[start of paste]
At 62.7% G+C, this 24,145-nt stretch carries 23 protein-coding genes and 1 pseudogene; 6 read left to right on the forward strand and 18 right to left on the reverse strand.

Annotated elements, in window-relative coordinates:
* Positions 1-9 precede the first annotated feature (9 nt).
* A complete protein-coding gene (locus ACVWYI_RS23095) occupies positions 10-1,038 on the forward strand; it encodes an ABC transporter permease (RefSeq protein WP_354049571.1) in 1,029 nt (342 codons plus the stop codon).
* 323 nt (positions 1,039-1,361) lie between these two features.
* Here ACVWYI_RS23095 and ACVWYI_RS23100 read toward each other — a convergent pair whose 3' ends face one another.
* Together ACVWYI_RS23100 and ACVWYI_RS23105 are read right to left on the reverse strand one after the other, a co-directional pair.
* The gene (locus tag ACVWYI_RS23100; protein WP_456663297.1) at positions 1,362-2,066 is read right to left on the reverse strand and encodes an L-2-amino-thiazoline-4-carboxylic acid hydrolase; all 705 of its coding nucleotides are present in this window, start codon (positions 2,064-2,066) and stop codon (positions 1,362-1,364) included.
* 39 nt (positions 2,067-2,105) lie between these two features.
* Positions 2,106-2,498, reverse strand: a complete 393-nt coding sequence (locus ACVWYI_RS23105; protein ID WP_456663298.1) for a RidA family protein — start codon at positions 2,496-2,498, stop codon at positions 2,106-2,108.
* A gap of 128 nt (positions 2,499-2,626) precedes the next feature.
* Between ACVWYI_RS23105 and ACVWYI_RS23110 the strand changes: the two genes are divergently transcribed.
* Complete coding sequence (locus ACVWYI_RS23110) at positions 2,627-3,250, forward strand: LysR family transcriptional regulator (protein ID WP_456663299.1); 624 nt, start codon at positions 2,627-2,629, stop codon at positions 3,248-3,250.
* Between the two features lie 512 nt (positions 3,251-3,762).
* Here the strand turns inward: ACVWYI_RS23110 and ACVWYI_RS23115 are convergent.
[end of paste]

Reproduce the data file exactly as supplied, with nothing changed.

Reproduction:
At 62.7% G+C, this 24,145-nt stretch carries 23 protein-coding genes and 1 pseudogene; 6 read left to right on the forward strand and 18 right to left on the reverse strand.

Annotated elements, in window-relative coordinates:
* Positions 1-9 precede the first annotated feature (9 nt).
* A complete protein-coding gene (locus ACVWYI_RS23095) occupies positions 10-1,038 on the forward strand; it encodes an ABC transporter permease (RefSeq protein WP_354049571.1) in 1,029 nt (342 codons plus the stop codon).
* 323 nt (positions 1,039-1,361) lie between these two features.
* Here ACVWYI_RS23095 and ACVWYI_RS23100 read toward each other — a convergent pair whose 3' ends face one another.
* Together ACVWYI_RS23100 and ACVWYI_RS23105 are read right to left on the reverse strand one after the other, a co-directional pair.
* The gene (locus tag ACVWYI_RS23100; protein WP_456663297.1) at positions 1,362-2,066 is read right to left on the reverse strand and encodes an L-2-amino-thiazoline-4-carboxylic acid hydrolase; all 705 of its coding nucleotides are present in this window, start codon (positions 2,064-2,066) and stop codon (positions 1,362-1,364) included.
* 39 nt (positions 2,067-2,105) lie between these two features.
* Positions 2,106-2,498, reverse strand: a complete 393-nt coding sequence (locus ACVWYI_RS23105; protein ID WP_456663298.1) for a RidA family protein — start codon at positions 2,496-2,498, stop codon at positions 2,106-2,108.
* A gap of 128 nt (positions 2,499-2,626) precedes the next feature.
* Between ACVWYI_RS23105 and ACVWYI_RS23110 the strand changes: the two genes are divergently transcribed.
* Complete coding sequence (locus ACVWYI_RS23110) at positions 2,627-3,250, forward strand: LysR family transcriptional regulator (protein ID WP_456663299.1); 624 nt, start codon at positions 2,627-2,629, stop codon at positions 3,248-3,250.
* Between the two features lie 512 nt (positions 3,251-3,762).
* Here the strand turns inward: ACVWYI_RS23110 and ACVWYI_RS23115 are convergent.